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Office based working – health and safety

As of 19 July 2021, the Government is no longer asking people to work from home.

It is not anticipated that all employees will immediately return to the workplace, rather it is likely that there will be a more gradual shift towards office based working.

Employers who are planning a return to the office will need to ensure sufficient health and safety measures are in place to manage the risk of the virus. Employment claims arising from the pandemic have started to trickle through the tribunal system and, unsurprisingly, a number relate to health and safety. We explore two such cases below. Although these are first instance decisions and are therefore not binding on other tribunals, they give a useful indication of how the tribunals will deal with such claims.

Francesco Accattatis v Fortuna Group (London Limited)

Mr Accattatis (“A”) was employed by Fortuna Group. Fortuna is a company which sells and distributes PPE. For reasons which require no explanation, Fortuna was extremely busy from March 2020.

Following the announcement of the first national lockdown in March 2020, A made several requests to work from home or be furloughed. A said he was uncomfortable travelling to work on public transport (A had to get the bus into work) and going into the office during lockdown. Fortuna’s response was that the nature of A’s role meant that he could not work from home, for example part of his role was dealing with daily deliveries, and it was not appropriate to use the furlough scheme as the business was still trading and had work for A to do.

A was dismissed with immediate effect on 21 April 2020. A did not have sufficient qualifying service (2 years) to claim ordinary unfair dismissal so he pursued a claim of automatic unfair dismissal for health and safety reasons under s. 100 of the Employment Rights Act 1996 (ERA). Under s.100 of the ERA, a dismissal will be automatically unfair if the reason or principle reason for the dismissal was that the employee took or proposed to take steps to protect themselves or others from a danger which they reasonably believed was serious and imminent.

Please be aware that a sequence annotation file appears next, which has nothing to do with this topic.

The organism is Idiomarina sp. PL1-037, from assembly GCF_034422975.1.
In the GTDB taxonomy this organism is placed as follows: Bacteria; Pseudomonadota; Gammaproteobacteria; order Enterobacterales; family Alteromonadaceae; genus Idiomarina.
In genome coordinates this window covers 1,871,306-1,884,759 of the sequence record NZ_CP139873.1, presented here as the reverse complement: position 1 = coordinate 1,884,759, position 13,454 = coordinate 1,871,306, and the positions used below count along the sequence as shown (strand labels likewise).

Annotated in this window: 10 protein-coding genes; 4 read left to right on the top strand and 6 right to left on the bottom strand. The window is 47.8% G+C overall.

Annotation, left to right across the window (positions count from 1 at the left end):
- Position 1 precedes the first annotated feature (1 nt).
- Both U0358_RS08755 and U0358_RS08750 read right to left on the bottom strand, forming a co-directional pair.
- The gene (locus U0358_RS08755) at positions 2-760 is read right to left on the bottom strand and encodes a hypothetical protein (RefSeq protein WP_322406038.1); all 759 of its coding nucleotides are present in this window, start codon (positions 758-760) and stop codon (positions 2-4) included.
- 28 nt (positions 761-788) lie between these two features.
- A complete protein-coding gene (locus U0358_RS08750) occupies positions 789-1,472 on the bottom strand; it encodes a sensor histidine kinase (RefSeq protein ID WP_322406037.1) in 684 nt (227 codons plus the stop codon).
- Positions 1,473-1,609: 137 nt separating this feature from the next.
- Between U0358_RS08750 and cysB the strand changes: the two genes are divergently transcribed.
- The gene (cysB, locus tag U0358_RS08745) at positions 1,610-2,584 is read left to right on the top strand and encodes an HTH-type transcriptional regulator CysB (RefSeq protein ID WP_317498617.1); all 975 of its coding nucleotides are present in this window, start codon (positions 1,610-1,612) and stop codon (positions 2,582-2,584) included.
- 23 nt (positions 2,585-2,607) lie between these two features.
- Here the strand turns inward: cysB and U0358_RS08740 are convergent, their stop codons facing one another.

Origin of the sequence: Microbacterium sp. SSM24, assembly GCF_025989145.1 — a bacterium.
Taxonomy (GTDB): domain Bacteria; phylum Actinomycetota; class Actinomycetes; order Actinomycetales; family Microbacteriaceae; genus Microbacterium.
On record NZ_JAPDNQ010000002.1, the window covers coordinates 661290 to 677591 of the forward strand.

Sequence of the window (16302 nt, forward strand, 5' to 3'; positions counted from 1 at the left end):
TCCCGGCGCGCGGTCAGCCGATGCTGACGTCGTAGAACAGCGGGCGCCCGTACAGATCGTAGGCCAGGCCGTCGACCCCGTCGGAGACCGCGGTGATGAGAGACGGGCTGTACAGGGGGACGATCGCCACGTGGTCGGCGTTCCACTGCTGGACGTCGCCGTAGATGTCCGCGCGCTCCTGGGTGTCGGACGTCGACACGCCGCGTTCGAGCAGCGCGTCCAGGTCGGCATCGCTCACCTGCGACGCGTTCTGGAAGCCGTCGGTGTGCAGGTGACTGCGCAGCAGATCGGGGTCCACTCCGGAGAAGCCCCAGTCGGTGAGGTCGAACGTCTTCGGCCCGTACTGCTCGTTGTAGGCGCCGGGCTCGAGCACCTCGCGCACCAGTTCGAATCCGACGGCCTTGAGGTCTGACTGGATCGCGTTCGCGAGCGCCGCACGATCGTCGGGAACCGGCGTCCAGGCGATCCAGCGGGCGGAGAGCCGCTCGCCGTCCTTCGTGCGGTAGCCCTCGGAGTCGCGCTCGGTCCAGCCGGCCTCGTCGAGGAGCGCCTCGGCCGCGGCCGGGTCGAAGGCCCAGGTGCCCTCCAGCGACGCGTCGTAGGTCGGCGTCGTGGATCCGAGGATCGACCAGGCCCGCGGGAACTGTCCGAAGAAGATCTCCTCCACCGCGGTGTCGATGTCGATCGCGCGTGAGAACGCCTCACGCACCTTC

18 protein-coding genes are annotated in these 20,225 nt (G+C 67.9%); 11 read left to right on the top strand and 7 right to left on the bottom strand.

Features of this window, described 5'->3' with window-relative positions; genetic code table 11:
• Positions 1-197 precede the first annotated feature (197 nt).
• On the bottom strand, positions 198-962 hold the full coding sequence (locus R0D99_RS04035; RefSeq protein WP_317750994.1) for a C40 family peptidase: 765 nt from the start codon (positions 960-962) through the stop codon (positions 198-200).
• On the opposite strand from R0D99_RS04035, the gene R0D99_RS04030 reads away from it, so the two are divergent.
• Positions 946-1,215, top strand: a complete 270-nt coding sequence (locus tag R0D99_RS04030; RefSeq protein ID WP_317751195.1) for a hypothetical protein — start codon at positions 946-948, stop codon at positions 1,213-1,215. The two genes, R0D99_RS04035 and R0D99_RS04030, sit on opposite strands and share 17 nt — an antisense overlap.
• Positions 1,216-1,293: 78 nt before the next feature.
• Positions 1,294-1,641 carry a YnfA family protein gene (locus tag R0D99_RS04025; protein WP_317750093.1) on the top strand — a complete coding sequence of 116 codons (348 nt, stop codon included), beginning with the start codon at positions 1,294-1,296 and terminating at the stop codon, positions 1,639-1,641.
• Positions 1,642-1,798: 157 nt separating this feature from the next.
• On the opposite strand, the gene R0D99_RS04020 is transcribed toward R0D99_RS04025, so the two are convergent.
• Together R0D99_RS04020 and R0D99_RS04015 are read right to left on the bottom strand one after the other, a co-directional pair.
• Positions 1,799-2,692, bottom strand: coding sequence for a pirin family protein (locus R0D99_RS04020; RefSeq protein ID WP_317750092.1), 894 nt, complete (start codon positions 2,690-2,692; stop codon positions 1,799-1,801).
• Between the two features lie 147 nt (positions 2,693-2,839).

The Tribunal found that A subjectively believed that there was a serious and imminent danger posed by COVID-19. However, A’s claim failed on the basis that the steps he proposed (working from home or furlough) were not appropriate. In addition, the Tribunal found that Fortuna had proposed legitimate alternative options to alleviate the perceived danger such as unpaid leave which A rejected as he said he had bills to pay.

Read the full judgment here.

Gibson v Lothian Leisure

Mr Gibson (G) also lacked the necessary two years’ service to bring an ordinary unfair dismissal claim and therefore brought a claim under s.100 ERA. G was employed by Lothian Leisure as a restaurant chef. Unlike A above, G was furloughed in March 2020.

G lives with his father, who was shielding during lockdown due to numerous medical conditions. The restaurant was preparing to re-open towards the end of the first lockdown and G was asked to come into work. G raised his concerns with Lothian that his return to work meant his father may contract COVID-19, particularly as Lothian did not plan on providing its employees with PPE or putting in place measures to ensure the workplace was COVID secure. After raising these concerns, G’s employment was terminated with immediate effect via text message.

As with the case above, the Tribunal concluded that G subjectively believed there was a serious and imminent danger, that being the growing prevalence of the virus and the potential significant harm to G’s father were he to catch the virus. The Tribunal considered that by raising the issue of PPE with Lothian, G had taken an appropriate step to protect his father from that danger. His claim therefore succeeded.

Read full judgment here.


It is important to note that a tribunal will consider each case on its own facts and these judgments are fact specific. However, these cases indicate that the bar is relatively low for employees to show they believed there was a “serious and imminent danger”. These cases were based on the circumstances of the pandemic as they were last year. The circumstances now are very different with the swift roll-out of the vaccination program and increased knowledge of the virus. It may therefore be more challenging for employees now to show a belief in an imminent and serious danger arising from the pandemic.

In any event, it is clear from these cases that an employee must do more than establish a risk, they must also show that the risk still exists despite what their employer does to alleviate that risk. G succeeded in his claim as Lothian did not discuss his concerns with him or put in place additional safety measures. A failed in this element of his claim as Fortuna proposed suitable alternative steps which A rejected.

Tips for employers? Employers should discuss an employee’s specific concerns, consider what further steps it can take to alleviate those concerns and implement any appropriate additional safety measures identified.

If you have any questions or would like to discuss matters arising from this article please contact Paula Squire.


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